March 2020 update: I wrote this post more than three years ago, long before COVID-19. Today, many people are dealing with silence and solitude on a level they never expected (or wanted). I’m feeling powerless to help, except inasmuch as I can share my experiences in dealing with solitude and uncertainty. Stay safe, everyone. Sending you virtual hugs, hand sanitizer and toilet paper.
If you’re like me, you cringe at sudden loud noises—the sudden roar of a motorcycle gearing up, firecrackers, a cannon blasting (just me? I live in a town that fires a cannon every day at noon. It’s a tourism thing.)
Years ago, I lived in New York, which is pretty much noise 24/7, from the cry of fire sirens to the rumble of subways beneath the sidewalk, to the incessant honking of car horns. Although I acclimated to it, more or less, by the end of each day, I just wanted to hole up in my studio apartment (a third-floor walkup on Ninth Avenue, which wasn’t exactly soundproof). When the noise is constant, you learn to block it out.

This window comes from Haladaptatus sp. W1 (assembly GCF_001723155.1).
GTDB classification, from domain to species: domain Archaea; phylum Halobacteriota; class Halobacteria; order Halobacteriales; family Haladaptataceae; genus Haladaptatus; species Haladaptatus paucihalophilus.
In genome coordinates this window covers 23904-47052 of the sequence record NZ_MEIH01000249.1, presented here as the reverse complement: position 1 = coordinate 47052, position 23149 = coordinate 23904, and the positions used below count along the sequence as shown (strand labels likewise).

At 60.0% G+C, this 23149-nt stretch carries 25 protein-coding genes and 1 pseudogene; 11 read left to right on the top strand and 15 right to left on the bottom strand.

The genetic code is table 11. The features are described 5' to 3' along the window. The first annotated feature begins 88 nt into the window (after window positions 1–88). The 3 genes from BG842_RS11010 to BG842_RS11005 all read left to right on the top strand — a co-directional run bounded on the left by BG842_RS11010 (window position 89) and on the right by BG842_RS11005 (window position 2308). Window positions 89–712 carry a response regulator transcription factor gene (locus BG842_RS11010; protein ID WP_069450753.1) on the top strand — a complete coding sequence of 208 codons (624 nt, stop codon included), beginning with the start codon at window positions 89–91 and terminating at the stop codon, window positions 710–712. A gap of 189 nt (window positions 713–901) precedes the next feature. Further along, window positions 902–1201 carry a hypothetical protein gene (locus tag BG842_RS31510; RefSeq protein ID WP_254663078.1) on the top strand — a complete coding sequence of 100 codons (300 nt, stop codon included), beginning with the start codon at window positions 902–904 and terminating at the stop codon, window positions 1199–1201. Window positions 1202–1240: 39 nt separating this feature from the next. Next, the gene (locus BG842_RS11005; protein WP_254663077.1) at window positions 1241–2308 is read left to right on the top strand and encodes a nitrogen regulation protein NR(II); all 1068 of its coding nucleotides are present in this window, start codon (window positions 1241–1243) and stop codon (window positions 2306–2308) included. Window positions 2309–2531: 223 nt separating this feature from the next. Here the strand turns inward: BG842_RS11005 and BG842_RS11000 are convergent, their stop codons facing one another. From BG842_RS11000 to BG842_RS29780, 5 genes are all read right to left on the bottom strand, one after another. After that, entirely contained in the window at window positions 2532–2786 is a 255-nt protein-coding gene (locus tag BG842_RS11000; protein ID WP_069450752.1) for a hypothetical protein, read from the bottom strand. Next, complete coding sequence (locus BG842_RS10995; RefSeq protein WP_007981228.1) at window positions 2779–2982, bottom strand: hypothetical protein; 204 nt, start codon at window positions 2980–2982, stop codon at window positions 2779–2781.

I grew up in the countryside, but for most of my life after childhood, I lived in big cities—Boston, Washington, New York, Toronto and Vancouver. When I began this journey, I’d moved to the smallest city I’d ever lived in before—the downtown area has about 10,000 residents—where I didn’t know anybody. Because I work remotely, and I’m not someone who seeks out social contact for the sake of it, I didn’t have regular interactions with people here.
I spent years joking (to myself) that this was “my own private ashram.” There were—and sometimes still are—stretches of days, or even full weeks, when I didn’t speak to another human being. This might sound extreme, but it suits me, an extreme introvert who is far more comfortable with expressing myself in writing than verbally. (I did, and do, communicate with friends through text and email.)
There was a period of time when work fell away, and I couldn’t find more, so I walked mindfully for hours upon hours every day. Part of my practice was to learn to observe my thoughts, and to try to separate facts from interpretations. There was lots of silence, save for the sounds of nature—birds chirping, waves splashing, wind in the trees. The only “noise” was the periodic roar of a seaplane. It was pretty much the opposite of living in New York. (I have 24/7 tinnitus in both ears, which is more noticeable when there’s not constant noise around. But when I talk about silence, I’m talking about my baseline of silence.)